Human Condition

Human Condition

In the video, I Want To Be Seen, produced by Jon Jorgenson, features seven students whose minds are being explored. We witness their inner thoughts as they try to express to who they wish to be seen as. They want to be identified as one thing, without being mistaken for another, like how ones kindness can be mistaken for being naïve.  They do not express themselves out loud because they are afraid of what others may think. They want to find their proper identity, but being perceived in a negative way hinders them from being who they were made to be. In the end, they hear their own thoughts, which scares and hurts them. It’s as if their voices are pulling them in a thousand different directions and all they really want is to be seen and accepted.  And as their voices come to a halt and silence fills their ears they go back to how society has them portrayed. Humans all want to be accepted, loved and seen, but yet we judge others knowing that all they want is the same things that we want. This video shows that we want to have our own identity, but the fear of being judged keeps us from achieving who we are meant to be.

Week 17 in Math 10

System Equations

This week in math 10 we focused on systems of linear equations. We were taught 3 different ways of finding the possible solutions. We learned about graphing, substation ann or elimination. Using any of these 3 options will give you the same answers. The one I  found easiest was elimination.

When using elimination the biggest thing you want to do is create a zero pair with either the X or Y. Elimination can use either addition or subtraction, I will be using addition in my example because I find it easier and you’re less likely to mix up your positives and negatives.

Step 1: Rearrange equations if necessary. The zero pairs may not always be visible, if that’s the case you may need to multiply either one equation or both, so that either the X or Y makes a zero pair.

Step 2: Once you have your zero pair add both equations together. (I find it easier when you place one equation directly above the other.)

Step 3: Depending on what was you zero pair was your next step will be to isolate the variable that is left.

Step 4: Once you’ve figured out one of your missing variables place that variable in to one of your equations. (I suggestion picking the easier equation.)

Step 5: Once again you will need to isolate the variable. After doing that you should have you missing X and Y variables.

Step 6: It’s always good to verify. Once you’ve found both variables place those variable in your equation, if for both equations are true equations you have done it right. (The variable must work for both equations for it to be correct.)

Example 1: (Zero pair is already given)

-2x + 3y = 4

2x + 5y = 12

Example 2: (Zero pair must be found)

5x – 3y = -1

3x + 2y = 7

 

 

 

Week 15 in math 10

 

 

Slope point to y intercept form

This week in math 10 we learned about 3 different forms of equations. Today I will be changing point slope form into y-intercept form.

(1) General form: ex. 2x + 3y + 8 = 0

(2) y – intercept form: ex. y = 2x + 5

(3) Point slope form: ex. (9,3),  4  –> 4(x-9) = y – 3

Step 1 – Distribute the number that is in front of the brackets into all of the numbers inside the brackets.

Step 2 – You want to get y alone, and in order to isolate the y variable you need to flip the number beside the y to the other side of the equal sign. (Remember whenever bring any number to the other side you must change the sign.)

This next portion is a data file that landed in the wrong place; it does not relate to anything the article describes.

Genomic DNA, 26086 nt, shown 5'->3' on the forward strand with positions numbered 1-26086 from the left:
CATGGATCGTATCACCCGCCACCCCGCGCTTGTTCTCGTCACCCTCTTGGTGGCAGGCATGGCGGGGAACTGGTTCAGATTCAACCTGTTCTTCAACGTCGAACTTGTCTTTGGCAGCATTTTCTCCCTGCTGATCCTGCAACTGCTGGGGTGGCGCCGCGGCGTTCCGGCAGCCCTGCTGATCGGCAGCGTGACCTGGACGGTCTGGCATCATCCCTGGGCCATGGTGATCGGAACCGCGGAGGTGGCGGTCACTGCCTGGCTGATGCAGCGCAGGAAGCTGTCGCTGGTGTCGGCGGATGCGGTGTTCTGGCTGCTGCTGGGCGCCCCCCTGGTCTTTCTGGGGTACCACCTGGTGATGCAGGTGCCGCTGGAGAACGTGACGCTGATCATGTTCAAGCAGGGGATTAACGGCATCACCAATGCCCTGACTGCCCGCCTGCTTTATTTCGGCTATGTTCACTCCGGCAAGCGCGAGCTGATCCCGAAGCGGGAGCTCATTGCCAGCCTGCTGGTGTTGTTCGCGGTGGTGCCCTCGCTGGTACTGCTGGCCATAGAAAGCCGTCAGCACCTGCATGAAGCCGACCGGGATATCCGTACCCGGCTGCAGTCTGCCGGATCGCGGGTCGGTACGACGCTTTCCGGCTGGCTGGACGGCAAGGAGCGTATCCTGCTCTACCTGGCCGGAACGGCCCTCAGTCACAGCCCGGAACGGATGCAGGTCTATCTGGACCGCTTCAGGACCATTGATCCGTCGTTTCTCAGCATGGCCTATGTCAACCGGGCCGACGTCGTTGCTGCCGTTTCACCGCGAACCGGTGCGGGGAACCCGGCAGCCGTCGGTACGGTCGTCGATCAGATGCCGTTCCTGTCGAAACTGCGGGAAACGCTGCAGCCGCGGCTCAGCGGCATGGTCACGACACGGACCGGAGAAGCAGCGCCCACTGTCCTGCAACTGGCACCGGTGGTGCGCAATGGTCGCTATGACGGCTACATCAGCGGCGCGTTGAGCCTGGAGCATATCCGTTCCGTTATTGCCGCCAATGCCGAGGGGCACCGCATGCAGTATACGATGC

Step 3 – If there are 2 constants add or subtract them together.

 

 

Week 14 in math 10

Relation or Function

This week in math 10 we learned how to tell whether or not we are dealing with a function or a relation just by looking at a graph, mapping diagram or a table chart.

Graph: If there are closed dots that are found vertically in the same line or there are 2 horizontal lines that that are situated one directly on top of the other that both are not considered functions, because they share the same x value and a different y value.

Function: Because both the x values and y values are different. And there are no closed dots that are found in the same vertical line.

 

Relation: Because there are lines that are horizontal that pass one on top or the other. Which means that they share a vertical line.

Mapping: An easy way to tell if a mapping diagram is a function is if the lines are connected to one other number and if all the x values are different. You always want to look at you x values first and if all you x values are different it’s okay for them to share the same y value. If there are 2 or more of the same x value the only way for it to remain a function is if they all have the same y value.

Function: Because, all the x values are different and they are all connected to a different why value.

Right diagram: Function, because even though 3 and 4 share 8 as their y values it’s okay because they are different x values.

Left diagram: Relation, because 5 (the input number) has 2 different y values 2 and 9.

Table chart: An easy way to tell if a table chart is a function is if the x values and y values are different. It’s the same thing as the mapping diagram, you always want to look at you x values first and if all you x values are different it’s okay for them to share the same y value. If there are 2 or more of the same x value the only way for it to remain a function is if they all have the same y value.

Function: Because all the x values and y values are different.

Relation: Because if you look at the x values there are two 1s and both those 1s have different y values. (1,2) (1,5)